GMAT Question of the Day - Daily to your Mailbox; hard ones only

It is currently 22 Oct 2018, 22:59

Close

GMAT Club Daily Prep

Thank you for using the timer - this advanced tool can estimate your performance and suggest more practice questions. We have subscribed you to Daily Prep Questions via email.

Customized
for You

we will pick new questions that match your level based on your Timer History

Track
Your Progress

every week, we’ll send you an estimated GMAT score based on your performance

Practice
Pays

we will pick new questions that match your level based on your Timer History

Not interested in getting valuable practice questions and articles delivered to your email? No problem, unsubscribe here.

Close

Request Expert Reply

Confirm Cancel

Fine arts student help required in quant section

  new topic post reply Question banks Downloads My Bookmarks Reviews Important topics  
Author Message
TAGS:

Hide Tags

Intern
Intern
avatar
B
Joined: 11 Aug 2018
Posts: 4
Fine arts student help required in quant section  [#permalink]

Show Tags

New post 10 Sep 2018, 00:00
For some odd reasons i have chosen to take GMAT exam to pursue my carrier in management but i am stuck at a crossroads either to give away GMAT or fight the beast of quant. i haven't had my maths classes since 10th grade which is a big fear factor. To cover that up i went through all the MGAMT quant book and made notes about formulas and tactics but when i started to practice at GMAT club the fear of maths again crept in. I am currently solving 600-700 level questions but the dilemma here is that I am taking 6-7 minutes to solve the question which are on low difficulty of 600-700. I have talked to no of people here on gmat club all of them have advised me to keep practicing as the concepts will get absorbed over period of time and question patterns will start to develop i have solved 100 question from PS but still i haven't been able to map the pattern and to reduce the overall time of my solution.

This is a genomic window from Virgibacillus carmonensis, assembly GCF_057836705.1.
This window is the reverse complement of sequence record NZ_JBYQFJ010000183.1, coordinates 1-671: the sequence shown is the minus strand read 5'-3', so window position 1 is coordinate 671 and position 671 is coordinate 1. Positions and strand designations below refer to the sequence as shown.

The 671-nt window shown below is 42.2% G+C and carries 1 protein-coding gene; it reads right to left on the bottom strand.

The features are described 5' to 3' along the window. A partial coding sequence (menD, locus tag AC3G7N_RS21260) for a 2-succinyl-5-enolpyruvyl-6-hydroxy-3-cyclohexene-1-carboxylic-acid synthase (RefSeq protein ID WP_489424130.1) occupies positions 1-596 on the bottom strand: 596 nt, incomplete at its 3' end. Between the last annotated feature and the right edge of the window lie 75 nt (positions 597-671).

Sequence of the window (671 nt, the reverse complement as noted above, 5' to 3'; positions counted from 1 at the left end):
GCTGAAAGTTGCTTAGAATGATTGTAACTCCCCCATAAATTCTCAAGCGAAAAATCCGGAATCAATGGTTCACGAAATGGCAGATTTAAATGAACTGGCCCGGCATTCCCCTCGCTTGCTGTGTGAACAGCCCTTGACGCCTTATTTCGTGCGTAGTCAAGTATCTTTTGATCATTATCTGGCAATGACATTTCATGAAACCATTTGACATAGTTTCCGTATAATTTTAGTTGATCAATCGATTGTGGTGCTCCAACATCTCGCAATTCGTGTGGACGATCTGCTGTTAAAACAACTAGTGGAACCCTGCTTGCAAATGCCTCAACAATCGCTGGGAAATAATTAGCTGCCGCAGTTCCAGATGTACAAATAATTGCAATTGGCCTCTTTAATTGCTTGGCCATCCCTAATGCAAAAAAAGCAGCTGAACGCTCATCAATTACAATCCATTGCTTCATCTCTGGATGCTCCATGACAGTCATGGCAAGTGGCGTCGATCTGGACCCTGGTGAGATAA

If some expert could guide and help me out of my dilemma and solve this myth of pattern in GMAT. i would be very thankful. My target is 700
Target Test Prep Representative
User avatar
P
Status: Founder & CEO
Affiliations: Target Test Prep
Joined: 14 Oct 2015
Posts: 3906
Location: United States (CA)
Re: Fine arts student help required in quant section  [#permalink]

Show Tags

New post 11 Sep 2018, 17:48
1
1
Hi bangalorelover,

I’m glad you reached out, and I’m happy to help. Since you are currently taking 6 to 7 minutes to answer questions, it’s clear that you lack certain GMAT quant and verbal fundamentals that are necessary for a high score. Thus, you really need to look at HOW you have been preparing, and potentially make some changes. Looking at your current study routine, it appears that your prep is centered on doing practice questions. While engaging in practice is a necessary part of improving your GMAT skills, such practice is only beneficial after you have studied the necessary topics on which those questions are based. Moving forward, consider adjusting your study plan such that it allows for linear learning using a resource with which you can FIRST learn the concepts and strategies related to GMAT quant and verbal and THEN practice with a large number of realistic questions.